M.video Success Story: Measuring the ROPO effect

About M.video

Founded in 1993, M.video is the leading consumer electronics and home appliances retail chain in Russia, and also one of the largest retailers of consumer electronics in Europe. As of 2017, M.video had more than 420 stores in 169 cities across Russia, reaching an annual turnover of more than 200 billion rubles.

The company is the first in Russia to adopt an omnichannel retail strategy. M.video offers more than 20,000 items, available on the company’s website and in the retail chain.

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M.video’s customers typically purchase products in three unique ways:

  • Ordering solely online at mvideo.ru. The revenue from the website accounts for about 20% of the company's total turnover
  • Purchasing offline in the company’s chain stores.
  • Finding products on the website and buying them in offline stores. This behavior is known as ROPO Effect — research online, purchase offline.

M.video’s marketers were looking to evaluate the impact online channels have on offline sales. This would allow them to more accurately calculate the return on advertising investments and build a better marketing strategy based on the complete data. Another task was to improve the online experience of the customers, by discovering the reasons why they choose to buy in offline stores after visiting the website. To achieve these two goals, M.video’s marketers decided to integrate the data about online and offline touchpoints of the signed-in users (about 12% of the total number of website visitors).


M.video collects, stores and processes all the data in different systems:

  • The data about user interactions with the website is collected in Google Analytics 360.
  • The data about offline purchases and order returns is collected in the company’s CRM system (SAP). The structure and the collection algorithm of this data is completely different from Google Analytics.

To analyze the impact of online channels on the company’s total revenue, the company’s marketers needed to have all the data combined in a single system. Google Analytics is not suited for the task, as it doesn’t support data reprocessing: once processed, the data cannot be modified if an order is canceled or returned for any reason. Moreover, importing all the data about offline transactions of users who have never visited the website, would significantly distort the accuracy of the Google Analytics statistics. Google Analytics may also fail to track some of the purchase data on website pages, because the JavaScript wasn’t loaded in the browser.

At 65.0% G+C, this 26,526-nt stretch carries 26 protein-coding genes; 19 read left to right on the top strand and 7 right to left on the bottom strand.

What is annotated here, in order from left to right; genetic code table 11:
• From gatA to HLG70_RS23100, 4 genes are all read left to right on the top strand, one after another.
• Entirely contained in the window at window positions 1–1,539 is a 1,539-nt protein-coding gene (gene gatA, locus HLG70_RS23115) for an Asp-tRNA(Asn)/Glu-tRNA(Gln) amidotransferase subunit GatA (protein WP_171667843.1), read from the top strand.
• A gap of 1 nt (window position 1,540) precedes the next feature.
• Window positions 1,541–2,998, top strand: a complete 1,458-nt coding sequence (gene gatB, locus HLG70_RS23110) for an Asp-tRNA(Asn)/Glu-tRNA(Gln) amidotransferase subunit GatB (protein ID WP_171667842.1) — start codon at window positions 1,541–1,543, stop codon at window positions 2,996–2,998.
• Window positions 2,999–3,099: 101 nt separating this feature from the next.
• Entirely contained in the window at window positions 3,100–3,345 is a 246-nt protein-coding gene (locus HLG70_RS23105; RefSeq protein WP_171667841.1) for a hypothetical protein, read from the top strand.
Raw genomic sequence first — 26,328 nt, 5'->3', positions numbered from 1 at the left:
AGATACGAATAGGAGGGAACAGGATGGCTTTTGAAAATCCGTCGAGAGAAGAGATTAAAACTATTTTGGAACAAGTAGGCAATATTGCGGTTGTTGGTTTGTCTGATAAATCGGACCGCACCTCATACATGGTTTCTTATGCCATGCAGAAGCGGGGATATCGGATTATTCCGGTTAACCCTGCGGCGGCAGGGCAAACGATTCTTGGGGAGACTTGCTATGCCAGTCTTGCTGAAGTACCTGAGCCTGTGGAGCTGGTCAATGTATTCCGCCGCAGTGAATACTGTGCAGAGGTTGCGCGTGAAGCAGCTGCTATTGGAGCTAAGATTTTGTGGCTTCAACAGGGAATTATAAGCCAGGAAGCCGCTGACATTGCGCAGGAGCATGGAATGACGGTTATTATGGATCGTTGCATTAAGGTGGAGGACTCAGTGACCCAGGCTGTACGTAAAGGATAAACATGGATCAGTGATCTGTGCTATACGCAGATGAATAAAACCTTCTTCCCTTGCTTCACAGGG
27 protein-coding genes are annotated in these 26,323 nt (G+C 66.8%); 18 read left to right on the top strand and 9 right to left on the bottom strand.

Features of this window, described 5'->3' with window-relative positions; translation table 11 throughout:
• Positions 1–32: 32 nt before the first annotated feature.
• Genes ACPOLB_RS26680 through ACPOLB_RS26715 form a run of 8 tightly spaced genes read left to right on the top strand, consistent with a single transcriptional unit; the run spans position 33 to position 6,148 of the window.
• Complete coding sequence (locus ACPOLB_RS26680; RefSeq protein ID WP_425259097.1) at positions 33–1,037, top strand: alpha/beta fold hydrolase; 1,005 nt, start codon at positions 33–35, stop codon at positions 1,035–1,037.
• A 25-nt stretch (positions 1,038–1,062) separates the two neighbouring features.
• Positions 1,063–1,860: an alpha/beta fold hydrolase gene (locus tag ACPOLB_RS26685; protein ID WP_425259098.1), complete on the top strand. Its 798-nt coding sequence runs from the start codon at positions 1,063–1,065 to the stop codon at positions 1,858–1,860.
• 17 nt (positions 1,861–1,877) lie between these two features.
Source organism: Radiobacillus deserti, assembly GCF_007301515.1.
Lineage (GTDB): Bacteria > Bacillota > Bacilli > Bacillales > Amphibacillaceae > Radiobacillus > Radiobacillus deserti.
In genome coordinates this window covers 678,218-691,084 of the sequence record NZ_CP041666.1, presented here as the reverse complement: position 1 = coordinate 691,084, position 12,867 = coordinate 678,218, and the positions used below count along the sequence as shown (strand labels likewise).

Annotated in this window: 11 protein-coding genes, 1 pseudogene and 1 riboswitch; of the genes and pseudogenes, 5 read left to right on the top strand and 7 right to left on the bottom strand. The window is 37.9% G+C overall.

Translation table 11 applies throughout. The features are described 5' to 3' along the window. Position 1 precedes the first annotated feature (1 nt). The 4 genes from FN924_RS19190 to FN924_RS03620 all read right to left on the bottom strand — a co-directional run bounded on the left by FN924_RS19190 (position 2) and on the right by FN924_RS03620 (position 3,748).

In order to achieve their goals, M.video’s marketers decided to take the following steps:

  1. Bring together the data about user interactions with the website, offline purchases, and order completion rates.
  2. Combine the data about offline purchases with the data about online sessions.
  3. Visualize the data for in-depth analysis.

The flowchart of this entire process is given below:

data collection and integration flowchart to measure the ROPO effect

Step 1. Bring all the data together in a single system

M.video sends data about all user actions and orders placed on the website to the Google BigQuery cloud data warehouse, using native integration available to Google Analytics 360 accounts. Therefore, the company’s specialists decided to use Google BigQuery to collect all other information.


We chose to use GBQ because this platform is best suited for our tasks. For website analysis, we use Google Analytics that integrates seamlessly with GBQ. Altogether this allows us to fully understand our business processes, with great level of detail.

Aleksandr Tychinsky,
Web Analytics Manager at M.video
Aleksandr Tychinsky

To transfer the data about offline purchases and order completions from the CRM to Google BigQuery, M.Video specialists set up automatic daily data uploads via FTP.

Step 2. Process the data

OWOX BI analysts helped M.video combine and process the collected data. First, the data about online orders was supplemented with statuses of each order, using an SQL query. The query merges the data based on matching values from two tables, with the ID of the transaction (Order ID) used as the key.

Merging the data by the Transaction ID